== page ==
Migrants’ navigational powers are truly astonishing: a young house martin hatched under the eaves of a cottage in the Lake District, for example, will migrate directly to central Africa after fledging and spend the next six months there before returning the following spring to those very same eaves. The mechanics of this still have scientists perplexed. We do know, however, that techniques vary from one species to another, and that the map of the night sky, an ability to detect the position of the sun via polarised light, a sensitivity to infrasound and the earth’s magnetic field, and an inherited memory of key landforms – such as river valleys – all play their part.

Route maps
Migrating birds travel along shared routes known as ‘flyways’. These reflect the prevailing weather conditions and topography of the areas they must overfly. Some follow coastlines, while others cross oceans or continental interiors. Most include pit stops – often wetlands or estuaries – where they can top up on food, water and rest. Many follow river valleys and other landforms, funneling through mountain passes, sea straits and other bottlenecks, where migrants congregate in large numbers.

The African-Eurasian flyway, one of three broad global flyways, accounts for the most species of any and carries an estimated 1.5 billion individual birds annually. The species that follow this route – migrating between Eurasia (the Western Palearctic) and sub-Saharan Africa – are known as Afro-Palearctic migrants. They include numerous songbirds, such as wheatears, warblers and swallows, as well as larger species such as storks and raptors, and a host of shorebirds and marine species that journey along the coasts.

Within this broad Afro-Palearctic flyway, each species follows its own route. The straits of Gibraltar, which offer the narrowest crossing of the western Mediterranean, see the passage of millions of birds during peak migration – larger species, such as honey buzzards, rising high on thermals before gliding down to the other side. Birds that take this route then work their way around the western Sahara to the Sahel region of west Africa before continuing to their eventual destination.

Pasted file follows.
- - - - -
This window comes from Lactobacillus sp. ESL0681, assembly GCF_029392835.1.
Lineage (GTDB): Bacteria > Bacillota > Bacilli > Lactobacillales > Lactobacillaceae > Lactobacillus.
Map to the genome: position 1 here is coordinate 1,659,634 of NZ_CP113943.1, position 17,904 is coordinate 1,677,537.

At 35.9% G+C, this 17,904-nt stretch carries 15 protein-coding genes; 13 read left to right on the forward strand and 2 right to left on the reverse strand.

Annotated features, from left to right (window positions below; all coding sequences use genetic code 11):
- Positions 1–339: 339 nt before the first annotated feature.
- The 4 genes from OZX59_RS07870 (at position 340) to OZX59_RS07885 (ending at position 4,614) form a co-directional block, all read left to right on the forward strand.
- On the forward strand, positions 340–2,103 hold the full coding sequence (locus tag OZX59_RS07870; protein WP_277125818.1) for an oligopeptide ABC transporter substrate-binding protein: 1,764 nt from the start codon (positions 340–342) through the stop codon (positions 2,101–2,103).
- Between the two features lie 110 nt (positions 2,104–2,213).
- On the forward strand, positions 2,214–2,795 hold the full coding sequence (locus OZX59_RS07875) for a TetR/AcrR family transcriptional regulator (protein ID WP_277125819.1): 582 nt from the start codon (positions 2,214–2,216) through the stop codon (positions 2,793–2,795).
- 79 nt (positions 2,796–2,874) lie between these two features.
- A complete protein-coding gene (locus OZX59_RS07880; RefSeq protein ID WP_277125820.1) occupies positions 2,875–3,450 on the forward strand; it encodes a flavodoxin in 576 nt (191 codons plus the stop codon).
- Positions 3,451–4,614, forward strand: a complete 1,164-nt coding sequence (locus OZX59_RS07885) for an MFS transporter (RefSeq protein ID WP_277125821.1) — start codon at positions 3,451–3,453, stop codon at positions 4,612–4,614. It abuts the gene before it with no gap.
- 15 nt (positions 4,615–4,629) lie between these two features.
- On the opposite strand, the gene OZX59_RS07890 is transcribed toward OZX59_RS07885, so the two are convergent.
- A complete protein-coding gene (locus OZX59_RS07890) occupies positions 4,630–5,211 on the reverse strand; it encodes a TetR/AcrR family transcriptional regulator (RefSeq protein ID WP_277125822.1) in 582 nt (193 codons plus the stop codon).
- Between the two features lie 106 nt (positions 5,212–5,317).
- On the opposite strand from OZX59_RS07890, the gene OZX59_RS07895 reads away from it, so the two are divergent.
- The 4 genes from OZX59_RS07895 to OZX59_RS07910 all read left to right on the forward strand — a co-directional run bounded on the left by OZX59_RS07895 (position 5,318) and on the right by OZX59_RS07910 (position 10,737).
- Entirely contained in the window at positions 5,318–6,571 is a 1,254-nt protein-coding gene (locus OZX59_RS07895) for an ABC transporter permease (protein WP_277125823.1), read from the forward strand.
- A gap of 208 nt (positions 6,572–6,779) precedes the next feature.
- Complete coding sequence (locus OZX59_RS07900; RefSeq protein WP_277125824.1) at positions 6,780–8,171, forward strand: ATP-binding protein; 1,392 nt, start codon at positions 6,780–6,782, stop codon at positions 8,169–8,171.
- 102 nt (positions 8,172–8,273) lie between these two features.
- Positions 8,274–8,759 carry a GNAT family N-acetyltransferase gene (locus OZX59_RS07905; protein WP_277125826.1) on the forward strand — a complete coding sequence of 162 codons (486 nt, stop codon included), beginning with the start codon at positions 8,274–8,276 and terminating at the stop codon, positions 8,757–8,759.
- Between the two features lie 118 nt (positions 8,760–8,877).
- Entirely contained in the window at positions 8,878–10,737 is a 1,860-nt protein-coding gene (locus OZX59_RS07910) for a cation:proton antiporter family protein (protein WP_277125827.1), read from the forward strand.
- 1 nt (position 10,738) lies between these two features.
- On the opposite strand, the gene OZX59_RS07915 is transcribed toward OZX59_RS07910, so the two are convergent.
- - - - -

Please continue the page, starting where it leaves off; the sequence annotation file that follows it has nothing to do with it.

Species arriving from eastern Europe and Russia, such as red-backed shrikes, cross the Bosphorus, near Istanbul, then continue south down the Nile Valley into East Africa. Others, including cuckoos, cross the central Mediterranean, continuing their journey south right across the Sahara. A few eastern species, such as the Amur falcon, cross directly over the Arabian Sea from southern Asia.

Most shorebirds, such as turnstones, breed in the high Arctic and work their way around the east and west coasts – some stopping to spend the winter at various points along the way, others moving on as conditions dictate. The osprey, being a fish-eating raptor, also takes a maritime route, with most of those from northern Europe ending up along the West African coast. Not all birds arrive and depart by the same route. Some follow a ‘loop’ migration, returning by a different route from their outward journey in order to exploit seasonal food supplies or prevailing weather conditions.

Sand martins, for instance, fly to Africa over the western Mediterranean, passing to the west of the Alps, but return in a loop via the eastern Mediterranean, passing to the east of the Alps.

Bird migration in Africa is not confined to Afro-Palearctic migrants. Within the continent, a number of species make regular seasonal journeys between central and southern regions. Known as ‘inter-African migrants’, these include various species of cuckoo, bee-eater and kingfisher, plus such larger birds as Wahlberg’s eagle and Abdim’s stork.